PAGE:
Missouri Still Has Only a Partial Ban on Texting and Driving

Texting While Driving in St. Louis

Distracted driving is increasingly a cause of accidents across Missouri and the country at large. The most significant reason for this rising risk is the use of cell phones for texting and social media while driving. Since the smartphone has become ubiquitous, it has become increasingly common for drivers to send and receive text messages while on the road.

The vast majority of states have responded to this threat by introducing bans on texting while driving. While Missouri is among those with laws on the books against texting and driving, its laws are significantly less thorough than those of most other states.

Missouri Law on Texting and Driving

Missouri is one of 48 states to institute some level of ban for texting while driving, but it also falls short of the other 47 because of the significant limitations of the law.

The current Missouri texting and driving laws ban texting while driving only for those who are under the age of 21. While the spirit of the law has been praised, this has led to significant difficulties in enforcing the law and questions about the merits of its limitations.

After all, it is a heavy burden on the police officers watching the roads to determine, first, if the driver passing by is under 21, and second, if they are texting or simply dialing a phone number, which is not illegal.

Furthermore, the penalties for violating this law are extremely light. At the moment, violation of the Missouri texting while driving law would only mean a $20.50 fine.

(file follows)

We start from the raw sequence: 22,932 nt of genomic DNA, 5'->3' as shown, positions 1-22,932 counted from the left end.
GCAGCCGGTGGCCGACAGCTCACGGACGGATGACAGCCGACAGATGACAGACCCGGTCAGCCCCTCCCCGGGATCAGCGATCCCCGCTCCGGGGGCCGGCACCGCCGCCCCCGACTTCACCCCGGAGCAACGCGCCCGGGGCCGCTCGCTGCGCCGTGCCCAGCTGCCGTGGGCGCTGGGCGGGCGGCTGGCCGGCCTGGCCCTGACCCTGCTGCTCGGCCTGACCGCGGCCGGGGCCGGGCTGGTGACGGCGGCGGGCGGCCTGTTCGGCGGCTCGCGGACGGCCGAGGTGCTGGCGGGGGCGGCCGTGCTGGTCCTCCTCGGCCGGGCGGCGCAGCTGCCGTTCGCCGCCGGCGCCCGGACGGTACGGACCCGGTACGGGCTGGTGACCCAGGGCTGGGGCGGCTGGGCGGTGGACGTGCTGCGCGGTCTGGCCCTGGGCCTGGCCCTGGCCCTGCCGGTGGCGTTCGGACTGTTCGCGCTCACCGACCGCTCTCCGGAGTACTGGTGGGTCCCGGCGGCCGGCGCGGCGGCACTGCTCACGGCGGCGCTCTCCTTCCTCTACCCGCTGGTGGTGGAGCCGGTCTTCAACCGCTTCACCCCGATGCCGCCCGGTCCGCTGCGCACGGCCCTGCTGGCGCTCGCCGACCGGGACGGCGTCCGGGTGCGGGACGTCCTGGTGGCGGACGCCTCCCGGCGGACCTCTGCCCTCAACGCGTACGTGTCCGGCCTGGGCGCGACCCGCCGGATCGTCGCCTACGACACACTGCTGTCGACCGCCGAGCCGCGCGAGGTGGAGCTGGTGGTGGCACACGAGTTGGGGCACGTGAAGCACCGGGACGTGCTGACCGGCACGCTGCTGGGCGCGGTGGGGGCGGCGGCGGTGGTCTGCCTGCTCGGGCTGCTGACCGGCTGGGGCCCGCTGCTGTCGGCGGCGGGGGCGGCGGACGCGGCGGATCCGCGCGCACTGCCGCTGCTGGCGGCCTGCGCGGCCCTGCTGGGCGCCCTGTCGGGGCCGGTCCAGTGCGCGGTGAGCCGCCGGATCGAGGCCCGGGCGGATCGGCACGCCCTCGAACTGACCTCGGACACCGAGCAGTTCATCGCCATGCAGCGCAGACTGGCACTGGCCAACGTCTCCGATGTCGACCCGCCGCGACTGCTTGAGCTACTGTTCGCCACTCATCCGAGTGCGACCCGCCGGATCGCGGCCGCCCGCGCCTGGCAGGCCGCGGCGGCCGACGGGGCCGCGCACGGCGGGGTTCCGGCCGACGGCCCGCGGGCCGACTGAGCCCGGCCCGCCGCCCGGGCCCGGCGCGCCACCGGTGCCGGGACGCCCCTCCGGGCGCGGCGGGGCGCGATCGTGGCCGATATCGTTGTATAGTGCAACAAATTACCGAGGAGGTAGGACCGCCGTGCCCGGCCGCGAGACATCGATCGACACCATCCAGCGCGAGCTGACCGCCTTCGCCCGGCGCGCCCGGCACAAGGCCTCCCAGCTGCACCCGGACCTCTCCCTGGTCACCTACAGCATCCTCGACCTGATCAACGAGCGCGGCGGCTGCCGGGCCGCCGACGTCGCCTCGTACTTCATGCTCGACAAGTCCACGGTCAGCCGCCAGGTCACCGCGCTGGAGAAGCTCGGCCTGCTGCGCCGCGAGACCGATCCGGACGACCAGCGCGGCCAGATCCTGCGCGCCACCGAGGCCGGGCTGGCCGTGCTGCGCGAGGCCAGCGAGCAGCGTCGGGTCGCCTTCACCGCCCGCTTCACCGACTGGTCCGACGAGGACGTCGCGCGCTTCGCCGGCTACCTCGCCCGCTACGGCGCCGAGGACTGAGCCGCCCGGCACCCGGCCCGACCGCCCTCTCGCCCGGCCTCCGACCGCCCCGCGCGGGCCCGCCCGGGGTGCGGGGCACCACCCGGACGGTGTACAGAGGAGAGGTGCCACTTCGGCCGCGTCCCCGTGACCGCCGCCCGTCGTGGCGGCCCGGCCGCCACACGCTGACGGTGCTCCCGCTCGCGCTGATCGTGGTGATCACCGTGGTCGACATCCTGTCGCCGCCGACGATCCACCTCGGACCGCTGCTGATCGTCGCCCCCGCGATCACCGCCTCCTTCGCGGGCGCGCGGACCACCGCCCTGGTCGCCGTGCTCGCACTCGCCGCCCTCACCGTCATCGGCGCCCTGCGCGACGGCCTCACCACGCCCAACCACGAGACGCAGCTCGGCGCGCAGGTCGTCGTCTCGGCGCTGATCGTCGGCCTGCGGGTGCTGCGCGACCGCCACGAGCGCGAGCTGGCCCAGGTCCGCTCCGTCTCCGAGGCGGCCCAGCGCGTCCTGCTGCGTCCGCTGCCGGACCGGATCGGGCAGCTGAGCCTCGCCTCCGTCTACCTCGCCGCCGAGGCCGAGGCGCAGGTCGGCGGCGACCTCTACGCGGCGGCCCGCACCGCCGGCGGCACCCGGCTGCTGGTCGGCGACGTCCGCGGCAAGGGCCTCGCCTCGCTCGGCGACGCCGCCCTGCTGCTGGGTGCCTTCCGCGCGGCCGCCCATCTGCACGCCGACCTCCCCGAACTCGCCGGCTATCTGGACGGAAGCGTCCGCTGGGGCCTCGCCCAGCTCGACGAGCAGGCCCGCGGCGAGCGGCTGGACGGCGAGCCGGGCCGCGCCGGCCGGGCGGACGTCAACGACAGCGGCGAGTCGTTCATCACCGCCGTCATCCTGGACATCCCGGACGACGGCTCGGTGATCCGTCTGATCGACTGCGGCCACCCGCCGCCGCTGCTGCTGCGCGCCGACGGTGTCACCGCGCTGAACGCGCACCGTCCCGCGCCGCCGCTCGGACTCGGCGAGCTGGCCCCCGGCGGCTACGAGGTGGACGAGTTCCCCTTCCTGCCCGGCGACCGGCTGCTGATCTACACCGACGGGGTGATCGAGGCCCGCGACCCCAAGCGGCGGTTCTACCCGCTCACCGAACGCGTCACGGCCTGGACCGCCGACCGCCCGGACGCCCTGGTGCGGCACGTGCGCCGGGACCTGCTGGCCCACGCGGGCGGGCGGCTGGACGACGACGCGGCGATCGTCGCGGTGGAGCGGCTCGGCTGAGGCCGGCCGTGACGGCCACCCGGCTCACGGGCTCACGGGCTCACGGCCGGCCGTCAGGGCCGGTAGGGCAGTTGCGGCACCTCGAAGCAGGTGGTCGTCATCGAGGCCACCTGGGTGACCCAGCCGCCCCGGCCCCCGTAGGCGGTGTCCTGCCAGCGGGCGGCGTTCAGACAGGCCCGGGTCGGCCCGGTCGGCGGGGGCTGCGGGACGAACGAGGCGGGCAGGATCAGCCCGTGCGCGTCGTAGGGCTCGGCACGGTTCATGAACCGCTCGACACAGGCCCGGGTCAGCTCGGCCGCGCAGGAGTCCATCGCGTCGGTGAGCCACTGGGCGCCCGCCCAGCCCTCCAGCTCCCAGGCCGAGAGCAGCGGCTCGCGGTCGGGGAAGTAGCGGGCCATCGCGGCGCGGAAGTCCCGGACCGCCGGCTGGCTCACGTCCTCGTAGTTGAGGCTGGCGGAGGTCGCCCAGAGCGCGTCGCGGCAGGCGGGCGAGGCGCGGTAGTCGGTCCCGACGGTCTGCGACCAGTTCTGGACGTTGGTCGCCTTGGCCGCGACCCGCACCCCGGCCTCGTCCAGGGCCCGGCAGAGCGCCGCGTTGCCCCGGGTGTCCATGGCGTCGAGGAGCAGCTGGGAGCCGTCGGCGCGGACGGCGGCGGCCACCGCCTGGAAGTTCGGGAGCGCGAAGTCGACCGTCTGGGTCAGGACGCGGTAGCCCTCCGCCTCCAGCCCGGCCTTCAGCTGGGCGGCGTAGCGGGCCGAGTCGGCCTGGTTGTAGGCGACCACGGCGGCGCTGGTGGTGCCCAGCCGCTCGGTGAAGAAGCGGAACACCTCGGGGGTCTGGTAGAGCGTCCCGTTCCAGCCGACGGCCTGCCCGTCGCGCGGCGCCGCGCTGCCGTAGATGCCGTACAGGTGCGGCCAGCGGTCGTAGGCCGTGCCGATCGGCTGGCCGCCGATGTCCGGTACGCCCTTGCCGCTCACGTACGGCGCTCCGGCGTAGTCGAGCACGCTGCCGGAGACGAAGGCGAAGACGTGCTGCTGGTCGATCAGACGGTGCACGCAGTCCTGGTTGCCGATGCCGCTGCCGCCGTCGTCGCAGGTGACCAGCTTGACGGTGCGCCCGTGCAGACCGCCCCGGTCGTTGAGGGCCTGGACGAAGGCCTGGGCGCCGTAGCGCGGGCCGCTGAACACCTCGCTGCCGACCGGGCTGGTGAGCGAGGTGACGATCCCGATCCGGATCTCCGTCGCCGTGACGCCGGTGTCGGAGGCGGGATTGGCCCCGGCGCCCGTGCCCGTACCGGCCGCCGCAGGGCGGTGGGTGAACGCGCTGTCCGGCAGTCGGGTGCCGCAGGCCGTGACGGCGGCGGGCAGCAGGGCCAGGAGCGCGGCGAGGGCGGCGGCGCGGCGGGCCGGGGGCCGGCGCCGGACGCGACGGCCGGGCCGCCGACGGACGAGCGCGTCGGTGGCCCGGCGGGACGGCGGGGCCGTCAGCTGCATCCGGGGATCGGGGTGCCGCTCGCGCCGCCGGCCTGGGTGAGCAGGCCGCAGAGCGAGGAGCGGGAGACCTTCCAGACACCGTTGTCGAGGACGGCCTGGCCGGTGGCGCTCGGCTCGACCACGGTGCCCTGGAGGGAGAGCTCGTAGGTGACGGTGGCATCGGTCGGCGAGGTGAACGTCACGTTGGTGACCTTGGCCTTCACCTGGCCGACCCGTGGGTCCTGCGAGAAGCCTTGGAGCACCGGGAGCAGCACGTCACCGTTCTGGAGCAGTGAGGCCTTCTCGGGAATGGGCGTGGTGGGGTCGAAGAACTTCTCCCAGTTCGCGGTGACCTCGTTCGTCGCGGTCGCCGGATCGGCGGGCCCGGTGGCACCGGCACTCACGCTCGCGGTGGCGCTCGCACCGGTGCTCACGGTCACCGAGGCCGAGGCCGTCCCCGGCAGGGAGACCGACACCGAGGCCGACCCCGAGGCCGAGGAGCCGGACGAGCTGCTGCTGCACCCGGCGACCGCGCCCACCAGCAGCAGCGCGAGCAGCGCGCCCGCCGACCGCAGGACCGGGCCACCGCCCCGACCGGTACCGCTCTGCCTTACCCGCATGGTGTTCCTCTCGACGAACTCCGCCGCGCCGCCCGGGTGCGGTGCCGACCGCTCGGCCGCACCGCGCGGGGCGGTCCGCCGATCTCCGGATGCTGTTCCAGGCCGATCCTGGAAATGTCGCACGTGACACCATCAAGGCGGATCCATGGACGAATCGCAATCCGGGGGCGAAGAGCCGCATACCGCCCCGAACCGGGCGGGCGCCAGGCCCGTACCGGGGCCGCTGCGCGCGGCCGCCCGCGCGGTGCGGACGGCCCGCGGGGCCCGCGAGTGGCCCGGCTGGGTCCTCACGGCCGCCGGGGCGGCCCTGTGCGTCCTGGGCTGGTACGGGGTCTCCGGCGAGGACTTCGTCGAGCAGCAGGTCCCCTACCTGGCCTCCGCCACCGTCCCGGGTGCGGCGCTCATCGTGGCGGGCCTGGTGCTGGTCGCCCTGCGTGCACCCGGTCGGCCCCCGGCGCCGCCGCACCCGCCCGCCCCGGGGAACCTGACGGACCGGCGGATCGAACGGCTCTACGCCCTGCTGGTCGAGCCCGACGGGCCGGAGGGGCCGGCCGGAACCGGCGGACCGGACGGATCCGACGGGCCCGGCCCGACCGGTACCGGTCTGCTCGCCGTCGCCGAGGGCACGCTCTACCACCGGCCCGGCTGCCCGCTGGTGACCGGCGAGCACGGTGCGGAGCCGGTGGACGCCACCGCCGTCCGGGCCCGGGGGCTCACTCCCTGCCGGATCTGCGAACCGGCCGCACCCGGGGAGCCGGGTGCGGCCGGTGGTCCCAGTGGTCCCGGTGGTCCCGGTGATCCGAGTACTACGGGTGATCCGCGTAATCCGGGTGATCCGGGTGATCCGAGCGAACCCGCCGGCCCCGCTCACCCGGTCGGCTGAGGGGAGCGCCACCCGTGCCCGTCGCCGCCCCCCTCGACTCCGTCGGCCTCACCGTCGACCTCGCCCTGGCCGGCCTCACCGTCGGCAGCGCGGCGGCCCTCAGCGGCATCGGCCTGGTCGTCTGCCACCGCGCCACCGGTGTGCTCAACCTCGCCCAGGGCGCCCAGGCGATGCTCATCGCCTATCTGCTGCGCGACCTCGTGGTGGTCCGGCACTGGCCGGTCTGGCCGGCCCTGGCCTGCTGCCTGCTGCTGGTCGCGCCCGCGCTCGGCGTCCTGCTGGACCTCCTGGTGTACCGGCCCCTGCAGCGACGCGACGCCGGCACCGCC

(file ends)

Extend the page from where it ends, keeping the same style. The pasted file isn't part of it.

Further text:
Efforts to Extend Texting Ban Fall Short in Missouri

These shortcomings have led to efforts to extend the ban to drivers of all ages. Recent attempts to pass legislation have failed, however.

Most recently, a bill was defeated in February which would have eliminated the age limitations on the law. Bill sponsor Rep. Galen Higdon vented his frustration after the vote, arguing, “The voice of the people in our community want a distracted driving law.” At this moment, though, as Rep. Higdon also points out, “It doesn’t seem that the general assembly agrees with that.”

Car Accidents Caused by Texting and Driving

The link between distracted driving and car accidents is quite clear. The National Highway Traffic Safety Administration (NHTSA) reports that there were 3,450 deaths due to distracted driving in a single recent year, and 391,000 people were injured as a result of distracted driving. Some believe these numbers significantly underestimate the true costs of distracted driving on American roads.

While NTHSA does not single out cell phones from other distracted driving threats (such as eating and drinking, talking to passengers, playing with the radio, and using navigation systems), there is little doubt that the increase in cell phone use in the car is at least partly responsible the incredibly high numbers associated with distracted driving accidents.

Contact St. Louis Car Accident Attorneys Today About Your Texting & Driving Case!

If you have been involved in a distracted driving accident in Missouri, the lawyers at Sansone & Lauber can help you find out if you are entitled to compensation. Contact us today by phone or online for a free review of your case.